UNITED NATIONS (AP) — Israel is not complying with a U.N. Security Council resolution demanding a halt to all settlement activity and instead is continuing to expand settlements, making a two-state solution "increasingly unattainable," the U.N. envoy for the Mideast said Monday.
Nickolay Mladenov told the council that in the three months since June 20 Israel's settlement activity "continued at a high rate, a consistent pattern over the course of this year."
He said activity was concentrated primarily in east Jerusalem where plans were advanced for over 2,300 housing units in July, "30 percent more than for the whole of 2016."
Mladenov stressed that the United Nations considers settlement activities illegal under international law.
He was delivering the third report on implementation of a resolution adopted by the council in December condemning Israeli settlements as a "flagrant violation" of international law. The resolution marked a striking rupture with past practice by President Barack Obama, who had the U.S. abstain rather than veto the measure as then president-elect Donald Trump demanded.
Since becoming president, Trump has strongly supported Israel, and Nikki Haley, the U.S. ambassador to the United Nations, has repeatedly denounced the December resolution. Trump says he is working for a settlement of the decades-old Israeli-Palestinian conflict.
Mladenov said Israeli officials continue to use "provocative rhetoric" in support of settlement expansion. He cited Prime Minister Benjamin Netanyahu's remarks on Aug. 28 saying: "There will be no more uprooting of settlements in the land of Israel ... we will deepen our roots, build, strengthen and settle."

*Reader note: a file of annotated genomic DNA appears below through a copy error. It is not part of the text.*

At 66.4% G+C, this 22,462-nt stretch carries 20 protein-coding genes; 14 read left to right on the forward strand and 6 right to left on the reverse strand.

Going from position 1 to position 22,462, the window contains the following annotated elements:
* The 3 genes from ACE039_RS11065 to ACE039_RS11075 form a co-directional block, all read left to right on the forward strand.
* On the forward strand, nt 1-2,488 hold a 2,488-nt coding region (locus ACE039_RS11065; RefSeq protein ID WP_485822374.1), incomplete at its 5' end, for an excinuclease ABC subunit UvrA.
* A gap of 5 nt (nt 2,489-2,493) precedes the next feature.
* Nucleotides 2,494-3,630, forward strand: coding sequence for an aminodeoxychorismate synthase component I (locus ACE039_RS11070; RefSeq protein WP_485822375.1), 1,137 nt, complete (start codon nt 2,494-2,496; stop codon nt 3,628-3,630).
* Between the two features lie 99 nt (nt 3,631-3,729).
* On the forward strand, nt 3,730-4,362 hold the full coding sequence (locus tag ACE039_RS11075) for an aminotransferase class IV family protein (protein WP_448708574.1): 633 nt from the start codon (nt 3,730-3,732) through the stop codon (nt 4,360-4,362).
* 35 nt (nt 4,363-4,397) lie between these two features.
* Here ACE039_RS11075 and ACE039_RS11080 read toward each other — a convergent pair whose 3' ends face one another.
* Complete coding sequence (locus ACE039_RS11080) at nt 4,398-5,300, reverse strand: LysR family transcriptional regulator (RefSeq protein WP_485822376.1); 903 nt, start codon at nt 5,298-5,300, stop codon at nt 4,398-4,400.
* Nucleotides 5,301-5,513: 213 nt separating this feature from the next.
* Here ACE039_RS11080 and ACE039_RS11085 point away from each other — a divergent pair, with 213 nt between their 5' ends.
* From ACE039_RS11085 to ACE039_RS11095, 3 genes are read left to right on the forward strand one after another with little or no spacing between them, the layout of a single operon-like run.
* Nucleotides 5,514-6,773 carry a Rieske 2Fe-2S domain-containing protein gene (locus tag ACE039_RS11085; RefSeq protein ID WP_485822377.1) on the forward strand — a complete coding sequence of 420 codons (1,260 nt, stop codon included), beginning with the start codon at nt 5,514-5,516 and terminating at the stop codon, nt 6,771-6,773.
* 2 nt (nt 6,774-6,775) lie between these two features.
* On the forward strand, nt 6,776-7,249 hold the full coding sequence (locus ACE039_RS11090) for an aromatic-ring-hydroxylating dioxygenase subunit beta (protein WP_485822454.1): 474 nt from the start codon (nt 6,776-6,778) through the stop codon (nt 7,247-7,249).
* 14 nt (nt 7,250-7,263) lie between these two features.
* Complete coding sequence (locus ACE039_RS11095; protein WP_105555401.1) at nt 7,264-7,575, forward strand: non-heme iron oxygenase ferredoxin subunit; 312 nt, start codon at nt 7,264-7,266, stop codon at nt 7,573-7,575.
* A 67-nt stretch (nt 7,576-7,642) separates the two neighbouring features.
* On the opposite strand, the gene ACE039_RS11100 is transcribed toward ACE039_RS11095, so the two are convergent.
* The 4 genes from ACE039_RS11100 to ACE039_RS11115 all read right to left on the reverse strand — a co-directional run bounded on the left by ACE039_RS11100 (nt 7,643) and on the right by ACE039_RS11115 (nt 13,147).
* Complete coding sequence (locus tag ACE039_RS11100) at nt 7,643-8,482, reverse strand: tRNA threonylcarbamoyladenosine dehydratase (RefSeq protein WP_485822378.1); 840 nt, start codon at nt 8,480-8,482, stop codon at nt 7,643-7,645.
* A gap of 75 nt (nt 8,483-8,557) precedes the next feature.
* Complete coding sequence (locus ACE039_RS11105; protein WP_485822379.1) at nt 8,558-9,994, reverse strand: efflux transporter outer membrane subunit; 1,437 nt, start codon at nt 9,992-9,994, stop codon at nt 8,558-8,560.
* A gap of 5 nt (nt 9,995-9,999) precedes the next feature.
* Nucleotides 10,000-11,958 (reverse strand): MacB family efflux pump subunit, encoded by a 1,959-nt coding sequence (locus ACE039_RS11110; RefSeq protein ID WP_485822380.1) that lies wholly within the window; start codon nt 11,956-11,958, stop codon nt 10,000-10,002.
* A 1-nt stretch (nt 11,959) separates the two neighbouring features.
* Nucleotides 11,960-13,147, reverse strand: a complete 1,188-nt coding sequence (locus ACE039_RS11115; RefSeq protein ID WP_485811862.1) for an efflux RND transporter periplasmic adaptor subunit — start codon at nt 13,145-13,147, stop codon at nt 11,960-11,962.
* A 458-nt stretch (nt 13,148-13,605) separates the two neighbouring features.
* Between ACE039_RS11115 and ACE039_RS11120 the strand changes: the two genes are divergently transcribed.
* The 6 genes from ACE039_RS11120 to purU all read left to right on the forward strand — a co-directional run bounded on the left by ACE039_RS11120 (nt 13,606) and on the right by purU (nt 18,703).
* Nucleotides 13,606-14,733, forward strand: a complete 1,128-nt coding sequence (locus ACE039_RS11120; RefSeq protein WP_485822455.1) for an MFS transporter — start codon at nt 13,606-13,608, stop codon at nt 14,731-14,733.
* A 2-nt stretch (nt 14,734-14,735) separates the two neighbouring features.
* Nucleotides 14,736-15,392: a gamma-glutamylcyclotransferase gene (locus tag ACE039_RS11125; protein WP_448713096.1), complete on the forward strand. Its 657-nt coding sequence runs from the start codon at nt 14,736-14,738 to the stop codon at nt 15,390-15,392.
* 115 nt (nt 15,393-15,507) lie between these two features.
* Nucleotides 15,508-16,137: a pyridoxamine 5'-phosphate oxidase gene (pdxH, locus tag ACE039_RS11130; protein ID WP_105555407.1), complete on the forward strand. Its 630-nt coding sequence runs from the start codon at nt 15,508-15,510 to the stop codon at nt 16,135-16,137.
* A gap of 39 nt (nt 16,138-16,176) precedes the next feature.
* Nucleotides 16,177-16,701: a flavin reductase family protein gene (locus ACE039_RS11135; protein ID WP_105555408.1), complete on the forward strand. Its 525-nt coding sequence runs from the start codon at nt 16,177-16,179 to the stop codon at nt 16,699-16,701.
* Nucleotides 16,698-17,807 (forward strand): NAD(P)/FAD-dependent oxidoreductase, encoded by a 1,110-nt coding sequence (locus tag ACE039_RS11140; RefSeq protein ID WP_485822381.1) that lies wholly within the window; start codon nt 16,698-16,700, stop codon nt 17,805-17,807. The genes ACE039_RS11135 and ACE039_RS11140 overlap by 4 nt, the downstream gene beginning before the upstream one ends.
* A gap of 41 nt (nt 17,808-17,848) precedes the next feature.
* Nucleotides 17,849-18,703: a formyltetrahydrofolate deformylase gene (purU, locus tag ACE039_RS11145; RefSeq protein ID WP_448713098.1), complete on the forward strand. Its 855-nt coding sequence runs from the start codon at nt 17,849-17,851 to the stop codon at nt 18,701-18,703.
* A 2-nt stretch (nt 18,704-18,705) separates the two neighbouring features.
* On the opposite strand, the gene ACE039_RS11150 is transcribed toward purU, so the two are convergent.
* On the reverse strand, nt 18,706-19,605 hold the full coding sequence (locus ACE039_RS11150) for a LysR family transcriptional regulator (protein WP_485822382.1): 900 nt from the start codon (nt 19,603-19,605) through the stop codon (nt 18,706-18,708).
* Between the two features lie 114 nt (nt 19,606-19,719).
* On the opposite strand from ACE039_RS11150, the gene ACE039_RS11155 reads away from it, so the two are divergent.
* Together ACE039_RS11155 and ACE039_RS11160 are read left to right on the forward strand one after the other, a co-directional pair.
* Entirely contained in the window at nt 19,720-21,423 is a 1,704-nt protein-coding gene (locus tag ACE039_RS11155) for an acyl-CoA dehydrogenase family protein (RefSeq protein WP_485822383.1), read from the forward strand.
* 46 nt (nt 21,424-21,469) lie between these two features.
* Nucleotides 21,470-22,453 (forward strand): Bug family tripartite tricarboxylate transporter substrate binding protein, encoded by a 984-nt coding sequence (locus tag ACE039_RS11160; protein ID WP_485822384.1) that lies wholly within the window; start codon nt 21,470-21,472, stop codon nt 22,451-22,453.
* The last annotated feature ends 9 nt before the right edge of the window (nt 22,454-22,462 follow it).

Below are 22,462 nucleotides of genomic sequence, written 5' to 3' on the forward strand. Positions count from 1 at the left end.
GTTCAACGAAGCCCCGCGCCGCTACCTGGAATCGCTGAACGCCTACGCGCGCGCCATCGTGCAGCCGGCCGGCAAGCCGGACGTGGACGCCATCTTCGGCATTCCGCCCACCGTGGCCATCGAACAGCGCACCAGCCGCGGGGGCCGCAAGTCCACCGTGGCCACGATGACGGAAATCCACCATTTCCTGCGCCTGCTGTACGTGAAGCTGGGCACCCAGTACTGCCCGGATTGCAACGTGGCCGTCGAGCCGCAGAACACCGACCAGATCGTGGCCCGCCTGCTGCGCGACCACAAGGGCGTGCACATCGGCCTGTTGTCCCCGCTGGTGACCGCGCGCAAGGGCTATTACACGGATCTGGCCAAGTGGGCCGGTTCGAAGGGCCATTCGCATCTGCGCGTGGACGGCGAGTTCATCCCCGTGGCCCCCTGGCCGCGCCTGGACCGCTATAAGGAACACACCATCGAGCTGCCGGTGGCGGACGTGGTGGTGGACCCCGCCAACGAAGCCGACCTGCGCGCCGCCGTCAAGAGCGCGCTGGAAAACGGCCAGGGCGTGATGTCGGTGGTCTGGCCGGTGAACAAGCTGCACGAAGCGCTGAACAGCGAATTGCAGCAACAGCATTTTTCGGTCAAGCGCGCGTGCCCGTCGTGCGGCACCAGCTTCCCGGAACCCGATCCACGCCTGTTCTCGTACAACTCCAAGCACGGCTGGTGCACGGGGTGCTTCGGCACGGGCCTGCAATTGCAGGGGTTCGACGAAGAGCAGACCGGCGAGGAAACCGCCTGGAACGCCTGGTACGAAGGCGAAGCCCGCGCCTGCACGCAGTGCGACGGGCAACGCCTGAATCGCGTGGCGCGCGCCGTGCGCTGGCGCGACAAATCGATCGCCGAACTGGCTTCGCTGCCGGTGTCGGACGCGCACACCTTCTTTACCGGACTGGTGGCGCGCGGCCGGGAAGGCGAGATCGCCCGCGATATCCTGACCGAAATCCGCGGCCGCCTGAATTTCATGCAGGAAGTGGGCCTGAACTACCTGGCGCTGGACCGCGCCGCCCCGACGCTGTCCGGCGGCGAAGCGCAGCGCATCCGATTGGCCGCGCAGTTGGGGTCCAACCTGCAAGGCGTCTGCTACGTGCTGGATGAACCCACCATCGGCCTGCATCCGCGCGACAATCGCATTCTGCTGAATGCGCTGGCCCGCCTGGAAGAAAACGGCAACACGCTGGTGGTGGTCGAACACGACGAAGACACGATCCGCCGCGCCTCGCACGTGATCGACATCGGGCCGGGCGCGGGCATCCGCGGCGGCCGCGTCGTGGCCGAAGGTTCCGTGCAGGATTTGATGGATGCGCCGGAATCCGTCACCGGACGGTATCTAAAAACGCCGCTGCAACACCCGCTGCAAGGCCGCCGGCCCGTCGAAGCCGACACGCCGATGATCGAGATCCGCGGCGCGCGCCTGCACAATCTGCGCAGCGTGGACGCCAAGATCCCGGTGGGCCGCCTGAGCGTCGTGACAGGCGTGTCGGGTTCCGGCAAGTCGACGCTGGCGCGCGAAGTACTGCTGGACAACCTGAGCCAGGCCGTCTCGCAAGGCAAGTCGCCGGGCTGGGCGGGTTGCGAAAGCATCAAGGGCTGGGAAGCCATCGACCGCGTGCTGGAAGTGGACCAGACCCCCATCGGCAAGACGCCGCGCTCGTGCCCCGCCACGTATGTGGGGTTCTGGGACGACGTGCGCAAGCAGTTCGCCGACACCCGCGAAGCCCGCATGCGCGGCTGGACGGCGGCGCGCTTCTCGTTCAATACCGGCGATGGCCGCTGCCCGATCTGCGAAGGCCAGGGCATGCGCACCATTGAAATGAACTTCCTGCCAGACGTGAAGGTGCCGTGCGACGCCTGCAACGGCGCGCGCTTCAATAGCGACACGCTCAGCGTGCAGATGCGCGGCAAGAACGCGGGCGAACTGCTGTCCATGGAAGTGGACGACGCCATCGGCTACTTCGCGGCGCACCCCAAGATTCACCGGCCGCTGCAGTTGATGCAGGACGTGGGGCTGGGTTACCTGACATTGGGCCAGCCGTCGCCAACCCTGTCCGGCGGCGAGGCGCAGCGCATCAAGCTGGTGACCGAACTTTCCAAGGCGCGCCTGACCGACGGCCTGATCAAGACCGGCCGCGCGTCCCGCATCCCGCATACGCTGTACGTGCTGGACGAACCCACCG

The U.N. envoy said continuing settlement expansion is also "undermining Palestinian belief in the international peace efforts." In addition, he said, Israel's demolition of structures in the West Bank and east Jerusalem that has displaced hundreds of Palestinians "undermines the prospects for peace."
"Overall, since the beginning of 2017, 344 structures have been demolished, a third of them in east Jerusalem, displacing over 500 people," Mladenov said.
The Palestinians seek the West Bank, east Jerusalem and the Gaza Strip — territories Israel captured in the 1967 Mideast war — for their future state. The international community, including Trump's predecessors, has long supported the two-state solution, believing that partitioning the land into Israeli and Palestinian states is the best way to ensure peace.
But Palestinian President Mahmoud Abbas issued a warning in his address to the United Nations last week, saying that with hopes running out for an independent Palestinian state, he might have no choice but to seek a single, binational state with Israel.
Mladenov told the Security Council that "continued violence against civilians and incitement perpetuate mutual fear and suspicion, while impeding any efforts to bridge the gaps between the two sides."
He again urged Palestinians and Israelis "to demonstrate their commitment to rejecting violence, inflammatory rhetoric and provocative actions." He welcomed recent moves toward reconciliation between Hamas, which rules the Gaza Strip, and Fatah, which controls the West Bank, saying that "all parties must seize this opportunity to restore unity and open a new page for the Palestinian people."